Viva Maria!(MGM Home Entertainment, 4.5.2005)
Louis Malle's Viva Maria! is a mix of social satire and crass comedy, a bawdy sex romp and an epic revolution, and one hell of a confusing movie. Released in 1965, at the peak of Brigitte Bardot's international success (audiences had already been treated to Plucking the Daisy, ...And God Created Woman, and Le Mepris), the film follows the travails of two showgirls -- both named Maria -- who become figureheads for a peasant after one of them hooks up with a revolutionary. While the premise seems simple enough, Malle and co-screenwriter Jean-Claude Carriere rachet up the drama and comedy in equal measure, making for a thoroughly confounding but nonetheless entertaining ride.
For instance, the film opens with a tale of an Irish girl and her father, a pair of terrorists who battle the British all the way into Central America (yes, you read correctly) and whose tale is told via a particularly investigative song ("what's that in her mouth?" the male singer asks). After her father is killed, young Maria (Bardot) wanders into the camp of a traveling circus, only to witness the suicide of a despondent showgirl. She stows away on board the dead girl's carriage and quickly makes friends with her partner, also named Maria (Jeanne Moreau). Soon the pair are playing to sold-out shows and entertaining men by the country load.
If this series of thematic non sequiturs aren't enough, Bardot's Maria transforms from fighter to lover and begins racking up conquests three at a time. Meanwhile, Moreau's Maria finds a forgotten paramour (George Hamilton), hooks up with him, and then vows to carry on his fight against the villainous Don Rodriguez (Carlos Lopez Moctezuma) after he is shot in the back and killed.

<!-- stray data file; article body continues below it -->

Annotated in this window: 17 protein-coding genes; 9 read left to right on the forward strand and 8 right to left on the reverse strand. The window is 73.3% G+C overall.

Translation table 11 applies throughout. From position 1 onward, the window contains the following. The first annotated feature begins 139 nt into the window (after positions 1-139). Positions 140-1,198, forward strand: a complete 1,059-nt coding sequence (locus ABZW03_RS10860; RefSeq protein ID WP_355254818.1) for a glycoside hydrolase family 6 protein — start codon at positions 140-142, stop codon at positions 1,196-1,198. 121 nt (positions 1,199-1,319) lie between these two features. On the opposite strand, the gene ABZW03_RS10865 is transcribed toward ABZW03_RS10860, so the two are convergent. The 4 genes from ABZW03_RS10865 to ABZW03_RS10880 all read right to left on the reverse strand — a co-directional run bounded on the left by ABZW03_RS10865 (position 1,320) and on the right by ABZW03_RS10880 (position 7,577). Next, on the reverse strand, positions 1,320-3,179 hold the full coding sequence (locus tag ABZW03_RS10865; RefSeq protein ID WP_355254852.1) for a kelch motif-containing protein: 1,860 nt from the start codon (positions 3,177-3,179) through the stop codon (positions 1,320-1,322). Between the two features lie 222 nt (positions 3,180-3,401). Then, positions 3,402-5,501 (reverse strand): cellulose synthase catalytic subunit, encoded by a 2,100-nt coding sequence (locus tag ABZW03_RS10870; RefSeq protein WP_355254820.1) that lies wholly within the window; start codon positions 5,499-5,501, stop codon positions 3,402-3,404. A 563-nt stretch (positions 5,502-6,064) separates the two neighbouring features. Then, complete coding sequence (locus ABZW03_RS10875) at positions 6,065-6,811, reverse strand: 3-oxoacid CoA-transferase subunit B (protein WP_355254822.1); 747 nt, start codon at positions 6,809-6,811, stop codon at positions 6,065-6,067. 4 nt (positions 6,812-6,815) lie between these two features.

Subsequently, they become revolutionaries themselves and fall into battle with Rodriguez and eventually the Catholic Church for the future of Central Mexico. But, naturally, there's plenty of time for physical humor and enough beautifully articulated shots of Bardot and Moreau to inspire a thousand teen fantasies.
Aside from the sheer eccentricity of Viva Maria!, there aren't a lot of reasons to run out and pick up the film on DVD, even if you only have it on a videotape you dubbed off of television. Aside from a no-doubt first time widescreen presentation, the extras are minimal (multiple language tracks and a theatrical trailer), and the sound mix preserves the original mono (though in Dolby Digital, if that matters).
That said, the movie's weirdness does prove enticing and sustains the viewer's interest -- if only to see what could possibly come next -- throughout its two-hour running time. If you're in the mood for vintage Bardot, pick any of the films listed above (especially Le Mepris; she never looked better) but Viva Maria! is a worthwhile distraction between sex romps and Godard-engineered arthouse entries. -- Todd Gilchrist